Chartres Labyrinth Necklace, by Feral Strumpet. For more labyrinth-inspired designs, go to my shop.
Chartres Labyrinth Necklace, by Feral Strumpet. For more labyrinth-inspired designs, go to my shop.

The Druid’s Well

Beltane fires were burned upon the crags here in bygone centuries.

The Northern Antiquarian.

Last weekend M hiked to the Druid’s Well in Bingley and took many wonderful photos of this holy well.  The photos reveal a lush Seelie Court. It is a place of historic fairy sightings and where the destroying angel mushroom grows.

The Druid’s Spring, Bingley, West Yorkshire

The companion well, The Altar Well, seems now buried but the Druid’s Well still swells from the earth in a sandy bed, fern-draped and lush with lichen. Also called the Druid’s Spring or Hollin (Holy) Well.  M washed his face there.

Perhaps I can visit one day– though the way is quite steep and my dodgy foot often will not allow me such daring.

Beltane Bride Set, inspired by the lichen of the Druid’s Temple in Ilton, West Yorkshire. For more jewellery inspired by fairy landscapes, please visit my Etsy shop.



Northumberlandia, or the Lady of the North.

A Goddess from a disused coal mine, Northumberlandia is a massive public sculpture in Cramlington, Northumbria. She is 100 feet high and over a quarter of a mile long. Like ancient earth works before her, she can only be seen all at once from an arial view. But you can walk around the spiralling, twisting paths that traverse her body.

We went the week after the sculpture had opened to the public in September. Two helpful volunteers greeted us, and there were a few walkers with their dogs and one family on the many footpaths that wind over the sculpture. They pushed a relative in a wheelchair around the ramping paths; almost all of the sculpture is accessible, and the grades of the paths marked at the outset. The site builders worked with Disability North to make sure the site could be used by visitors of differing abilities.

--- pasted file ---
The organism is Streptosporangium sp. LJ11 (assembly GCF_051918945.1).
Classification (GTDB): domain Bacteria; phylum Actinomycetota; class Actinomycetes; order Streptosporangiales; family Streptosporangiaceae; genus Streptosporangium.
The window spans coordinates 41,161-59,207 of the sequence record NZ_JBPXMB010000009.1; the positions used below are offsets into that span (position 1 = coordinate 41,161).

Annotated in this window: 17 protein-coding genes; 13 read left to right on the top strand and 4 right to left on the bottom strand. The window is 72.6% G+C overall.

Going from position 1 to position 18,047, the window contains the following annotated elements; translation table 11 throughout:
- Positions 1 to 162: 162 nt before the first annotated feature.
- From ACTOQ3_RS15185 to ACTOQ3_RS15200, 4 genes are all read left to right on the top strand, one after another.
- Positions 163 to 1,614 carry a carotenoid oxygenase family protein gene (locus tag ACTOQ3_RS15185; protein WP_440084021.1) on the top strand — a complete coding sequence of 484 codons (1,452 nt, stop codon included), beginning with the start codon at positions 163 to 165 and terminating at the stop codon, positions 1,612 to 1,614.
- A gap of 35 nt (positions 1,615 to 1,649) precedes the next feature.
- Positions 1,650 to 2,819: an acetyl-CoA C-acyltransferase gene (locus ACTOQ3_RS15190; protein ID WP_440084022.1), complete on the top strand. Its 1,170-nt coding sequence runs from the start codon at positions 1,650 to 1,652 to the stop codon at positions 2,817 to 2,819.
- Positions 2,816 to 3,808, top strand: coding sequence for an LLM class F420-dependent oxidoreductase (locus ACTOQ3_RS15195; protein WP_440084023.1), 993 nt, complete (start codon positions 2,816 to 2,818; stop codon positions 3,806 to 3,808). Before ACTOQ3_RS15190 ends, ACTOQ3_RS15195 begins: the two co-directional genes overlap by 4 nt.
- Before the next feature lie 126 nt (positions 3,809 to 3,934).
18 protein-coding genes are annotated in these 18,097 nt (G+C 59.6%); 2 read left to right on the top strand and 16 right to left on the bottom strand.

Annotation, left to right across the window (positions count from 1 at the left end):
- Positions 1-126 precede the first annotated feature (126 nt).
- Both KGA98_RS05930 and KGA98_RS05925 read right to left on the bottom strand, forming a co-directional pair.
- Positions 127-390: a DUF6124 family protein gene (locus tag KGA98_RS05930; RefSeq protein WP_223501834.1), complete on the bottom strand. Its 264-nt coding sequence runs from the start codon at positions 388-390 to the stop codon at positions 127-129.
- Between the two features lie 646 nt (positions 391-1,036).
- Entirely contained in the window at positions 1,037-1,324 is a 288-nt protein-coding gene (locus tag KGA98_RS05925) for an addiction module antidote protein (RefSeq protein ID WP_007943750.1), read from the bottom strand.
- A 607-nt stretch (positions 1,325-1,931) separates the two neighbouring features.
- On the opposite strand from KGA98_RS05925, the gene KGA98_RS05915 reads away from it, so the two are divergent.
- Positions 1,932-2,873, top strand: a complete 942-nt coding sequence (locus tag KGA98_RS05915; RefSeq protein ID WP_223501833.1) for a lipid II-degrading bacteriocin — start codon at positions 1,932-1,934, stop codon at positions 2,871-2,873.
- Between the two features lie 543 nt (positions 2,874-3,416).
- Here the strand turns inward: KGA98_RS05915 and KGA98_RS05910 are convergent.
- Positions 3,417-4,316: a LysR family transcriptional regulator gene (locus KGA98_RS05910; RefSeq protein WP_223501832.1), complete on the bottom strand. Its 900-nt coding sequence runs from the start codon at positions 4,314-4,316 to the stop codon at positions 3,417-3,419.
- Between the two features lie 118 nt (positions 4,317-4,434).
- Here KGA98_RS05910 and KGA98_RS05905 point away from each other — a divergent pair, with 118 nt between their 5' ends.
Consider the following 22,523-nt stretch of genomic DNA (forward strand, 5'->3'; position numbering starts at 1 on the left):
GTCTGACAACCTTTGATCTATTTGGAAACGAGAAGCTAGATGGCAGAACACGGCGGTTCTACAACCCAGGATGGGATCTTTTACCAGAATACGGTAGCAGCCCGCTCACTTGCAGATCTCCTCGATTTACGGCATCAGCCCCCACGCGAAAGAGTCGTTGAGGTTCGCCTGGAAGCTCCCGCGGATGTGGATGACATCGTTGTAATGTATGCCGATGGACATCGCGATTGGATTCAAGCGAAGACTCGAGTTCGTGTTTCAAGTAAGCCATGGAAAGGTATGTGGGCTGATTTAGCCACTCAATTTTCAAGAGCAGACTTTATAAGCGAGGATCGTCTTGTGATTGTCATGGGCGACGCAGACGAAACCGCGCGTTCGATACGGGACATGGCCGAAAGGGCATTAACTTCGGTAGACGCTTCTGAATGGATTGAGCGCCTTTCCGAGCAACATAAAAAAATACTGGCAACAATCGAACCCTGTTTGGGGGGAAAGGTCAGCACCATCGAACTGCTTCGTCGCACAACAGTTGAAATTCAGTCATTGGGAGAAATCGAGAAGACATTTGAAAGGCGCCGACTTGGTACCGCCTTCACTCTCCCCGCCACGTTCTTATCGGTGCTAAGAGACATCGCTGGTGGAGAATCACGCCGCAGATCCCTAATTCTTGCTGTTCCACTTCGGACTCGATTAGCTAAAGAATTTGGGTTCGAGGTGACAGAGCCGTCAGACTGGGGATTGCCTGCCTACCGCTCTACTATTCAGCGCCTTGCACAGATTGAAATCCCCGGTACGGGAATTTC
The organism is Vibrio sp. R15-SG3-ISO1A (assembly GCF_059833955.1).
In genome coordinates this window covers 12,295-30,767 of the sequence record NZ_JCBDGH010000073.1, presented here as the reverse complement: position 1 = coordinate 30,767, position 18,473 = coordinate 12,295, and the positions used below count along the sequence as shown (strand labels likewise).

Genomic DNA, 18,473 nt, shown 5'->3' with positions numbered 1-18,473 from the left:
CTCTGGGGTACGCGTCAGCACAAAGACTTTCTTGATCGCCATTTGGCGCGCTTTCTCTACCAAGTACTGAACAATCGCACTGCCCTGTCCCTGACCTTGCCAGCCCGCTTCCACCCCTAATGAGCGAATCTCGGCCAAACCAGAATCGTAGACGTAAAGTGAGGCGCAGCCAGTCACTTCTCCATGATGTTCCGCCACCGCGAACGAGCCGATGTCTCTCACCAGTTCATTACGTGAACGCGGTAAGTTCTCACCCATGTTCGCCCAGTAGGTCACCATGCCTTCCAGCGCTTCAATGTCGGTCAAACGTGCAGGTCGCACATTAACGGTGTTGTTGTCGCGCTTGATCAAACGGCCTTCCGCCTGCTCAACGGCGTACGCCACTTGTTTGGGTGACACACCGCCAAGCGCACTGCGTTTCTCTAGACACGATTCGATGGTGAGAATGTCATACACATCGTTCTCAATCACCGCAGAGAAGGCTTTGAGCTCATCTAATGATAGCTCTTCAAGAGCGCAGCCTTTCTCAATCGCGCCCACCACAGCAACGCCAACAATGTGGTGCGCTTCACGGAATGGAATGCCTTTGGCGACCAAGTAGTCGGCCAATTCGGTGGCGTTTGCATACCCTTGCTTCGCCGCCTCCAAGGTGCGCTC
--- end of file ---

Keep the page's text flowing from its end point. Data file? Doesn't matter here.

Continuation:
Image of Northumberlandia taken from Pro Landscaper Magazine

The first time I saw a photograph, sent to us by my father in law, I was profoundly moved but the idea of her. M and I decided immediately to go and check it out when it opened. Walking the sculpture, one catches glimpses of the working mines surrounding her, giant yellow machines toiling away in their Mordor. The information in the press release claims that coal mining has made this sculpture possible– ah, paradoxes, big money moving around. The permission to build this was granted along with permission to open the largest surface mine in England, and the sculpture itself was made from the by products of this mine.

Despite my mixed emotions about this, there is something visionary about bringing life and beauty to the blighted landscape. No one seems to know about it, and the press features mostly a shrugging public.  The Daily Mail and even the BBC snickeringly called it a “naked lady” and locals call her “Slag Alice”.  She is the green giant in the land of the “Page Three Girl” and she is sublime, subversive, even.

Comparisons to Gormley’s Angel of the North have been made– she has been referred to as the Lady of the North.  While Gormley’s rusted messenger has always seemed too hard, forlorn and defensive, this piece luxuriates in the history and landscape of the North.

She is the giant goddess in the sky, brought down to earth. The American landscape sculptor Charles Jenks clearly designed her to reference many neolithic sites like the Thornborough henge and Silbury Hill, among others. Many neolithic structures were positioned to give a vantage point to the heavens or to a body-like silhouette in a distant landscape. This sculpture is a wonderful mediation on the ancient temple building which honoured the connection between the earth, sky and our own bodies. A statement from Jenks,